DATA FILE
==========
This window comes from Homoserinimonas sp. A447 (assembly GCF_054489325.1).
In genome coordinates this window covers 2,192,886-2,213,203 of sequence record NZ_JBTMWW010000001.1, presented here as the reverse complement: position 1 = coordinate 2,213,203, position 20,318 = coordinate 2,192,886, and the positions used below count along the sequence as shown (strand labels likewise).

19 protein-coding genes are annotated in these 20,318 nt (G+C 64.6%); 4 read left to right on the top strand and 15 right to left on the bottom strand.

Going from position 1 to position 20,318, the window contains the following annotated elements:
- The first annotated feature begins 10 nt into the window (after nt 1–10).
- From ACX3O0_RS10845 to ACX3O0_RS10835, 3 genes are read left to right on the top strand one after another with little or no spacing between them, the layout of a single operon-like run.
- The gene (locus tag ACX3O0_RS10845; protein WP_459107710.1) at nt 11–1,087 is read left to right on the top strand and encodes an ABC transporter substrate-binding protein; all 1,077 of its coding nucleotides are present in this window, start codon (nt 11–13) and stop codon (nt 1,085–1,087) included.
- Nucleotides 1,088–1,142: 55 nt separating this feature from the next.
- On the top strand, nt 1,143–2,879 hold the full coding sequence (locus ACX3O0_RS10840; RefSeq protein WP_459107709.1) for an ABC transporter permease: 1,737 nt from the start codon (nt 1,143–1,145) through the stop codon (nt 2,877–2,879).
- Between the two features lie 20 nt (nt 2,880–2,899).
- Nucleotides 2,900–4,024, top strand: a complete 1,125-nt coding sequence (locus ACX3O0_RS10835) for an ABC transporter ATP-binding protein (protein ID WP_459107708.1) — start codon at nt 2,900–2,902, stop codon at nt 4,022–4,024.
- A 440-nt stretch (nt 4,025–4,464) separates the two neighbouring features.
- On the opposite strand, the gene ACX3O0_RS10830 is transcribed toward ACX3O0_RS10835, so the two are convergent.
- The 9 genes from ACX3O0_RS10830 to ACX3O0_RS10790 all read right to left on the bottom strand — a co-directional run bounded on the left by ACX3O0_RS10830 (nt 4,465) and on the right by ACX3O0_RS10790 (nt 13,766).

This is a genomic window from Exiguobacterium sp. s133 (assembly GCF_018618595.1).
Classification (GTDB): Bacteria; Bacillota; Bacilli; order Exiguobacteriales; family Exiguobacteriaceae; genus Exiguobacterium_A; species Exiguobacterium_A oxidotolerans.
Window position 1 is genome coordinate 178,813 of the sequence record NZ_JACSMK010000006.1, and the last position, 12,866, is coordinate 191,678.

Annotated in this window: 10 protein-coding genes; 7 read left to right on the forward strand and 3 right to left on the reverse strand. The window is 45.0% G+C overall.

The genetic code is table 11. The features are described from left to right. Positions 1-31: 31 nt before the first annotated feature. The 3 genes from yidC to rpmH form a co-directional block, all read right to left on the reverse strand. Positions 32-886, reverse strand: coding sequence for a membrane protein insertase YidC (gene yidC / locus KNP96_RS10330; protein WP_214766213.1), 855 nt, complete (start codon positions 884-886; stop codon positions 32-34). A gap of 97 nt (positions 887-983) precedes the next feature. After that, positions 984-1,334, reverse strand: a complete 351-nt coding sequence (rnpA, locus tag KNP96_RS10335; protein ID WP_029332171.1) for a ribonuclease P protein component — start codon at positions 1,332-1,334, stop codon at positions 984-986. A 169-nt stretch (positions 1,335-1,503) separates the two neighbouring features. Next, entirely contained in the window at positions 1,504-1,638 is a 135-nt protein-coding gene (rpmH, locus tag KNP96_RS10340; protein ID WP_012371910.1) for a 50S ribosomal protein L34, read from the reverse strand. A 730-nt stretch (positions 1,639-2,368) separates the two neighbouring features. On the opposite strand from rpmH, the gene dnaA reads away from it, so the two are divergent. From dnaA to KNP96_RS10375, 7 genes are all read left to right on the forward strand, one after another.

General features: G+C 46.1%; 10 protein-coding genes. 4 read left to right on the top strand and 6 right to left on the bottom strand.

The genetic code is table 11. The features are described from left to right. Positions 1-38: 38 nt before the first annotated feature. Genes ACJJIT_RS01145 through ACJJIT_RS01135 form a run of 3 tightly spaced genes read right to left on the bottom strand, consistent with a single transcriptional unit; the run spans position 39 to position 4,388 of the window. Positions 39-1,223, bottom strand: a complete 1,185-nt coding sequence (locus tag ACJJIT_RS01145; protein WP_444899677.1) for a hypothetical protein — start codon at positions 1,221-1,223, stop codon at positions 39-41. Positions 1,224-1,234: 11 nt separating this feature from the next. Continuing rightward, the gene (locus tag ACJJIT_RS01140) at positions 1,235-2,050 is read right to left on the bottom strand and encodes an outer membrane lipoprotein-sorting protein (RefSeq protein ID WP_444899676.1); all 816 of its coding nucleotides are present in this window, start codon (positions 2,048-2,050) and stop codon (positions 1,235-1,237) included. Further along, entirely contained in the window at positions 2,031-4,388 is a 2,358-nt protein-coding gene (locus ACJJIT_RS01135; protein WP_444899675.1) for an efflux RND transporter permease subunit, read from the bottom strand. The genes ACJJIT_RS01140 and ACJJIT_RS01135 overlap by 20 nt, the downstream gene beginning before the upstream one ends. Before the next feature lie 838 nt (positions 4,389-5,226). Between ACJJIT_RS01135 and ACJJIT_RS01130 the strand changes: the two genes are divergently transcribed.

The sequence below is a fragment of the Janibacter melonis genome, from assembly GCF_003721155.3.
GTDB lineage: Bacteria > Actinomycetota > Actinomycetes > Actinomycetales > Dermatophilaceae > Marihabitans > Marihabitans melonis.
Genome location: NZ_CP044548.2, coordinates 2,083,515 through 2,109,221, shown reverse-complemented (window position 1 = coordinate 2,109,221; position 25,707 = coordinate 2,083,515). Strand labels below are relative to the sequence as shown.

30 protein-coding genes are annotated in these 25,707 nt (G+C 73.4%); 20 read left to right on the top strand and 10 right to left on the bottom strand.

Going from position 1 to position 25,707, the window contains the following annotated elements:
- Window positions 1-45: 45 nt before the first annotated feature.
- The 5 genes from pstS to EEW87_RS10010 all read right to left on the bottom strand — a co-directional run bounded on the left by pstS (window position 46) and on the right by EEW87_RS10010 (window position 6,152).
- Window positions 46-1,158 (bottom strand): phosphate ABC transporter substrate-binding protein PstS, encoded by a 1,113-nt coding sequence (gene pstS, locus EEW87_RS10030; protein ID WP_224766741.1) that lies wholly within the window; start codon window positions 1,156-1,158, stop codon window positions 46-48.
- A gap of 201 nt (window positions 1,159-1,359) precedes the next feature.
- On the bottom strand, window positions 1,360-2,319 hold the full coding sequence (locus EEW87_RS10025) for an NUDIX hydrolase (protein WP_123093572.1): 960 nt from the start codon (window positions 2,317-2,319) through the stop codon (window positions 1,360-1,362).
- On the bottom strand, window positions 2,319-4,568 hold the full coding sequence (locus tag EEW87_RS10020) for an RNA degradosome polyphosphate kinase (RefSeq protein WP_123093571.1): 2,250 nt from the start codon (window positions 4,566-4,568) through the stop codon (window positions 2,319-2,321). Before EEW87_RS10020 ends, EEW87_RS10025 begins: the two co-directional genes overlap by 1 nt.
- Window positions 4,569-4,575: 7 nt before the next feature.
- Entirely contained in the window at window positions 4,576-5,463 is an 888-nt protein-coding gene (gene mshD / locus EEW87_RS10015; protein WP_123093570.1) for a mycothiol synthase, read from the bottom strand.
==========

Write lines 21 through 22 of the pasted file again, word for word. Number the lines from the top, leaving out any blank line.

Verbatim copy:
The genetic code is table 11. The features are described from left to right. Positions 1-38: 38 nt before the first annotated feature. Genes ACJJIT_RS01145 through ACJJIT_RS01135 form a run of 3 tightly spaced genes read right to left on the bottom strand, consistent with a single transcriptional unit; the run spans position 39 to position 4,388 of the window. Positions 39-1,223, bottom strand: a complete 1,185-nt coding sequence (locus tag ACJJIT_RS01145; protein WP_444899677.1) for a hypothetical protein — start codon at positions 1,221-1,223, stop codon at positions 39-41. Positions 1,224-1,234: 11 nt separating this feature from the next. Continuing rightward, the gene (locus tag ACJJIT_RS01140) at positions 1,235-2,050 is read right to left on the bottom strand and encodes an outer membrane lipoprotein-sorting protein (RefSeq protein ID WP_444899676.1); all 816 of its coding nucleotides are present in this window, start codon (positions 2,048-2,050) and stop codon (positions 1,235-1,237) included. Further along, entirely contained in the window at positions 2,031-4,388 is a 2,358-nt protein-coding gene (locus ACJJIT_RS01135; protein WP_444899675.1) for an efflux RND transporter permease subunit, read from the bottom strand. The genes ACJJIT_RS01140 and ACJJIT_RS01135 overlap by 20 nt, the downstream gene beginning before the upstream one ends. Before the next feature lie 838 nt (positions 4,389-5,226). Between ACJJIT_RS01135 and ACJJIT_RS01130 the strand changes: the two genes are divergently transcribed.

The sequence below is a fragment of the Janibacter melonis genome, from assembly GCF_003721155.3.